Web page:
From vintage typewriters to old sewing machines, many household objects of the past have their own unique charm that makes them irresistible to antique collectors. Sweden-based artist Ulla Stina-Wikander is one of many vintage aficionados, but she doesn’t just collect old items—she turns them into art. The talented artist gives outdated technology, furniture, and tools a new lease on life by covering them with colorful cross-stitch embroidery designs.
Wikander sources her needlepoint samples from flea markets and vintage stores, where she finds all sorts of textile motifs and patterns. Now with a huge collection of over 100 designs, she aims to pay homage to the now-uncredited women who made them by hand. “These embroideries have been made by women and are often seen as kitsch and regarded as pretty worthless,” she explains. By merging the embroidery samples with domestic items of the past, Wikander transforms the old and forgotten into colorful works of art.
We recently caught up with Wikander to ask about her process. Read on for My Modern Met’s exclusive interview, and you can see Wikander’s embroidered objects at Paradigm Gallery + Studio, Philadelphia in October, 2019.
How long have you been collecting embroidery designs and why were you first drawn to them?
I started to collect the cross/tent-stitch and midpoint embroideries 15 years ago. When my 3 children were small, I found it hard to support them. I had my extra work at the Opera House of Gothenburg as a prop master at the prop department. We often went to flea markets and second hand stores to buy props for the various opera performances. It was because of that I came across the cross/tent-stitch embroideries. I started to collect them but didn’t ́t know what to do with them. My feelings were mixed, the embroideries were lovely but also very kitschy. At that time, there were plenty of them at flea markets and vintage stores. Today, my collection of embroideries is quite big, with hundreds of different motifs and sizes.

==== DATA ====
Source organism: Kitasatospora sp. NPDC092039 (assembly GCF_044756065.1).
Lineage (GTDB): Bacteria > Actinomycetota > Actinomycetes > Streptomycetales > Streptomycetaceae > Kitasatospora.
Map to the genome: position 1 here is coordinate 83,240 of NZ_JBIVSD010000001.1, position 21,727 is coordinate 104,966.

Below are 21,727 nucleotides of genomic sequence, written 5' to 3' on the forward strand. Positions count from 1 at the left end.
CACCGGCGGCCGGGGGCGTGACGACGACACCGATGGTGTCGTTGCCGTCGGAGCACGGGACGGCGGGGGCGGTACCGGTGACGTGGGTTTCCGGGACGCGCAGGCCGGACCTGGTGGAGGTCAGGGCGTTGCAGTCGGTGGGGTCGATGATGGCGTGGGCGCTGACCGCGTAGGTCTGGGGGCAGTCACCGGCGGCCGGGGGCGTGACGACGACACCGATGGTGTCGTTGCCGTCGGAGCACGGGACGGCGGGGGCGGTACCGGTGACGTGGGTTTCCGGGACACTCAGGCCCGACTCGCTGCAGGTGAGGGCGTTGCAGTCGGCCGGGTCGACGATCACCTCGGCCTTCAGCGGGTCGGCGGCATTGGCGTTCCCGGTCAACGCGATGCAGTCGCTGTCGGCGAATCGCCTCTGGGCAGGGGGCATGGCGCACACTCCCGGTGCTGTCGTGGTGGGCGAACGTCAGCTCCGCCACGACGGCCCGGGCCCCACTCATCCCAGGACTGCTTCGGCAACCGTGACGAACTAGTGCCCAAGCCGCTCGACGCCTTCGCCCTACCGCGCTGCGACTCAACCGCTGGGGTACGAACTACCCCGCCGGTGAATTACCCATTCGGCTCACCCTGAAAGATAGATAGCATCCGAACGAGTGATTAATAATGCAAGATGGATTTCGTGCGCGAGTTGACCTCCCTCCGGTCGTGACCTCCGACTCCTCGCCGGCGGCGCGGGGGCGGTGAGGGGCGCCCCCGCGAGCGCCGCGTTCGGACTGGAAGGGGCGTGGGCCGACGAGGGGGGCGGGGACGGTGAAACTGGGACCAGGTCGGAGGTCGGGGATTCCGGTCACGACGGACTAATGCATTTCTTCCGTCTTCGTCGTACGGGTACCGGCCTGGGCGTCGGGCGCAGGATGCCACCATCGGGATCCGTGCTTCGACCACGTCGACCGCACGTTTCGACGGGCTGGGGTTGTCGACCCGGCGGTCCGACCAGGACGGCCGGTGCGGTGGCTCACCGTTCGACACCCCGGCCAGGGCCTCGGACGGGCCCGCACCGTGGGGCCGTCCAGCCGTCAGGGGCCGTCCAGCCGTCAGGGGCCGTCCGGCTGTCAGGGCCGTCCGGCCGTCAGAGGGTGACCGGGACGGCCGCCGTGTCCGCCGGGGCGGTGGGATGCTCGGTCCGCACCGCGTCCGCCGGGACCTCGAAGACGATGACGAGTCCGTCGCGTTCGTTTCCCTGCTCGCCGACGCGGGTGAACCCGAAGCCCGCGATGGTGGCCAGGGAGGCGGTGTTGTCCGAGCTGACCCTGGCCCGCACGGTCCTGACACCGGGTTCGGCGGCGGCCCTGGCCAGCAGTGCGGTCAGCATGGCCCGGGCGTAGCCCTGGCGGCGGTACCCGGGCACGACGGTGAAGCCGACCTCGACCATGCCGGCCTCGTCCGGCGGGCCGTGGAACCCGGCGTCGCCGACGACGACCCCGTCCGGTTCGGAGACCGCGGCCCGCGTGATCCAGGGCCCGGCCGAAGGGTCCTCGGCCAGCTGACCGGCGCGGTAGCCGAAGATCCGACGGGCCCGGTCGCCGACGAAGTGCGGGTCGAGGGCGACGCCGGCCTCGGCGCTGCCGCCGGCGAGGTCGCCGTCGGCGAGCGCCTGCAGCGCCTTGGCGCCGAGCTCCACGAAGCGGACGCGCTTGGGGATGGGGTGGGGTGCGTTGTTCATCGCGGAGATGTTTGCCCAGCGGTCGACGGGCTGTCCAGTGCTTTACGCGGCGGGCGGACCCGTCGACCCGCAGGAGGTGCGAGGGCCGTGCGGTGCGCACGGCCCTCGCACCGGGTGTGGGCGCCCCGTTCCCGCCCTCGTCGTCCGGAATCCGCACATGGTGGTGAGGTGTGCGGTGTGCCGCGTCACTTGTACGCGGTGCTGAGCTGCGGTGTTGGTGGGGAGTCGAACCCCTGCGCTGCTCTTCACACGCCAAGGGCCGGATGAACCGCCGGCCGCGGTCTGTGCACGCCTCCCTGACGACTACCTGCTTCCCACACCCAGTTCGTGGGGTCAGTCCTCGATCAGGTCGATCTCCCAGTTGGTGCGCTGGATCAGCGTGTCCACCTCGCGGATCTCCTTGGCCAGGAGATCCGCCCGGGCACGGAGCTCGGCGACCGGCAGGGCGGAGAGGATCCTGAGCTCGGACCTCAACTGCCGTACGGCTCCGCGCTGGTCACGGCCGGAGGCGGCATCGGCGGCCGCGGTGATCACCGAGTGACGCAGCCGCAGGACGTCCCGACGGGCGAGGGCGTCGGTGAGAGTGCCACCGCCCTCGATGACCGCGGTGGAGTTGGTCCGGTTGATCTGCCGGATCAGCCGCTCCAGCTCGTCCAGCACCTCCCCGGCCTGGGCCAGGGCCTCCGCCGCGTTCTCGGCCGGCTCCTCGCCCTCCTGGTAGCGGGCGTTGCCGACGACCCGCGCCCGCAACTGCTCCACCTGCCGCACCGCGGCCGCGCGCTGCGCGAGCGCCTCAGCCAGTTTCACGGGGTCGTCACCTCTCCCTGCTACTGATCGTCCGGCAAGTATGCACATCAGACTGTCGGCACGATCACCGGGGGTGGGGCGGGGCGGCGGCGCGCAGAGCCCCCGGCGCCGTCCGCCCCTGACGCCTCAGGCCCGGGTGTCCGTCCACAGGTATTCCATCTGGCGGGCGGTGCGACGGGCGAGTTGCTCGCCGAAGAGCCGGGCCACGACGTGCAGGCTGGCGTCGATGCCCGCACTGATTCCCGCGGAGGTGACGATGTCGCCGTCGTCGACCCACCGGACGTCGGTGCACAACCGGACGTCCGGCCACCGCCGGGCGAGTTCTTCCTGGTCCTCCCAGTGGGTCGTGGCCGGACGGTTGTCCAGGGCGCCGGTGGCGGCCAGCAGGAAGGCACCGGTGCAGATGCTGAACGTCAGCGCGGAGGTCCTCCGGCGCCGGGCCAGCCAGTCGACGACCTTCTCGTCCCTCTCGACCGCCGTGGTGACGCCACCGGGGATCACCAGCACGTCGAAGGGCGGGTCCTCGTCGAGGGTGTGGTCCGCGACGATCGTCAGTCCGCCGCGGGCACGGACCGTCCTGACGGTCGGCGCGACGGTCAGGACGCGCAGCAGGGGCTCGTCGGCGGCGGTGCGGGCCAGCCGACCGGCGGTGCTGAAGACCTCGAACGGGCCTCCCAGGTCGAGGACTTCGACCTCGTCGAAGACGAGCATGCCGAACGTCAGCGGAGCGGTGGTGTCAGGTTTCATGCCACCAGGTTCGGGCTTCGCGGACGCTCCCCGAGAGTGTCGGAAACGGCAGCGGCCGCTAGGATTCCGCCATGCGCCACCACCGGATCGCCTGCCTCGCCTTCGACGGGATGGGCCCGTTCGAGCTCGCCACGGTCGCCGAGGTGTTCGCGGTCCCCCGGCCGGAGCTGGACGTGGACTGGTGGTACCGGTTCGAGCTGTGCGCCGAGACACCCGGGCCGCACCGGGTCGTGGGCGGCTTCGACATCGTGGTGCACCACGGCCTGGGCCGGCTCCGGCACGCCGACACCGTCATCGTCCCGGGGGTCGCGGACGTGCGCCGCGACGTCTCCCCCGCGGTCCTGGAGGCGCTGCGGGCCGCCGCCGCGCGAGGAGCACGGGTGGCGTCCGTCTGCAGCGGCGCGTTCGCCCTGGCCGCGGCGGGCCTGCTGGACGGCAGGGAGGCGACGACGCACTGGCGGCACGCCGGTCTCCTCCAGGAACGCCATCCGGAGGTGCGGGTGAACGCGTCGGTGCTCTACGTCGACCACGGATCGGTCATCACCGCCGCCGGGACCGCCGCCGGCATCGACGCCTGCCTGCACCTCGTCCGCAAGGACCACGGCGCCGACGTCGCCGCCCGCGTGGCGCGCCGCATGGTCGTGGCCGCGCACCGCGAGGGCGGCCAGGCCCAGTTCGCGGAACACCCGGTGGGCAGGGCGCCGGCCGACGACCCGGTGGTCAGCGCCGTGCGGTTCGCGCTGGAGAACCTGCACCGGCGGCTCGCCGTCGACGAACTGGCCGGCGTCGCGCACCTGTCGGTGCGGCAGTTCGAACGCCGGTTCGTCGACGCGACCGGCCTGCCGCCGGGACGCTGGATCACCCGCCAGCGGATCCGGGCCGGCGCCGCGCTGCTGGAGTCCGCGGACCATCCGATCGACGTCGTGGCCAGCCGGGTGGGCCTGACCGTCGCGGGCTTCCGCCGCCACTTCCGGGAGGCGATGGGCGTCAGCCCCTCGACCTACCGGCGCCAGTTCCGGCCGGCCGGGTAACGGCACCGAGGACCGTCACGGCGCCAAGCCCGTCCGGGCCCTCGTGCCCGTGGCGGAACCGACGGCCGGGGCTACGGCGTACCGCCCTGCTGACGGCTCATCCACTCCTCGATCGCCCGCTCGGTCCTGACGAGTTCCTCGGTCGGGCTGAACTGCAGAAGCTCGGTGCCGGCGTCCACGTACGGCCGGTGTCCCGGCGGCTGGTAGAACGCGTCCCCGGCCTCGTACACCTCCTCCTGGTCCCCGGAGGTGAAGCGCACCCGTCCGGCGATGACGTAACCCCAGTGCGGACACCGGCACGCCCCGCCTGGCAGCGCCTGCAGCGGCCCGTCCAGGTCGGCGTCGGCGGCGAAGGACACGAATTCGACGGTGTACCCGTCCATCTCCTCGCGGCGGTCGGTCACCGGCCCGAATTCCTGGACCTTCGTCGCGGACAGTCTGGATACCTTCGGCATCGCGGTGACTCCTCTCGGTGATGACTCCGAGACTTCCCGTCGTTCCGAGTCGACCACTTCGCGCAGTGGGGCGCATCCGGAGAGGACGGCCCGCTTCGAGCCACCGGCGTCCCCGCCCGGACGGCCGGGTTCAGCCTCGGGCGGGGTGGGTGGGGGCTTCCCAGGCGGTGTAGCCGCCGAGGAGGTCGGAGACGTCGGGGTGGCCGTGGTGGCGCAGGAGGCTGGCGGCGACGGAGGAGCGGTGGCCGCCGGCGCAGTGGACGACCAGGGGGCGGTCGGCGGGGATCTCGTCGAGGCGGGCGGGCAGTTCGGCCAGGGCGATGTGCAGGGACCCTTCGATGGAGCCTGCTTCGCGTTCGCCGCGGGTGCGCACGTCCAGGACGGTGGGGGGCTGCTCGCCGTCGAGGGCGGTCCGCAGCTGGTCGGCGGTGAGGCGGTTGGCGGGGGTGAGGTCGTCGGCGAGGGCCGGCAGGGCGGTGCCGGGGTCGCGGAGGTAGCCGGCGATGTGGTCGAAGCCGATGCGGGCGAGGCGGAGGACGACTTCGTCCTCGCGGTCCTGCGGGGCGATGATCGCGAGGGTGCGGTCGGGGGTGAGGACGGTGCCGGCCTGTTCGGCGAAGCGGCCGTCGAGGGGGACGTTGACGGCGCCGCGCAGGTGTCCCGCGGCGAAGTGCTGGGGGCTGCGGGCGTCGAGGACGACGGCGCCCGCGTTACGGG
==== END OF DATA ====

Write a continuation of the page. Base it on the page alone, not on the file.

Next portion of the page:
Do you look for any particular color or pattern?
I definitely have some favorite patterns and colors, but I buy all the embroideries I find because sometimes I need to cover parts that you hardly see. Red cottages and birches, flowers, deer, and moose pattern and nature motifs are the ones I like best. If the colors are brilliant and they are well made, I like them even better.
What made you decide to cover old household objects with fabric?
After some years of collecting, I covered a mirror frame and a chair at home and thought it looked good. Then my vacuum cleaner broke down and instead of throwing it away, I had this idea, that perhaps I should cover it with some of my embroideries. What would it look like and how would it affect the object? The vacuum cleaner was transformed into something else—a kind of art object. My friends looked at it and liked it, and I was more than happy with the result. It caught my interest and I started to cover ordinary household object from the ’70s. It was interesting to see how the obsolete objects could be tranformed with this new context. I left the vacuum cleaner in my living room as a piece of art and let people that visit us comment on it. There was recognition, surprise, and a mild sense of humor. Since then I have collected the items from the ’70s that are ordinary household objects (the more common the better) at flea markets. I’m also interested in the recycling aspect, as well as the feminist point of view, with focus on eveyday working objects that women would have used in the household.
Where do you source all of the vintage objects?
All items and embroideries are from different flea markets and second hand stores. I visit different markets once a week. When I travel in Sweden or abroad, I usually visit the local flea markets and I have had lots of embroideries in my luggage during the years.
Each item looks so seamless when it’s wrapped in embroidery. How do you go about covering them so perfectly?
I use needle and thread, and of course glue. First of all, I make a pattern in calico. Then I look for a suitable embroidery and start to cover. If the embroidery isn’t big enough, I choose one more, with a similar pattern. I like the wool embroideries best. I also dye the zig zag rack in the right color to match the tricot, with which I dress the cords. Covering is a slow process and I am very meticulous because I want to pay tribute to the women who have made the embroideries and also because I have a bad conscience for cutting them up. I want people to take a better look at the things we throw away, the things that are regarded useless. My items become artifacts from a bygone era, disguised, dressed, and camouflaged. I give them a second life in a new context.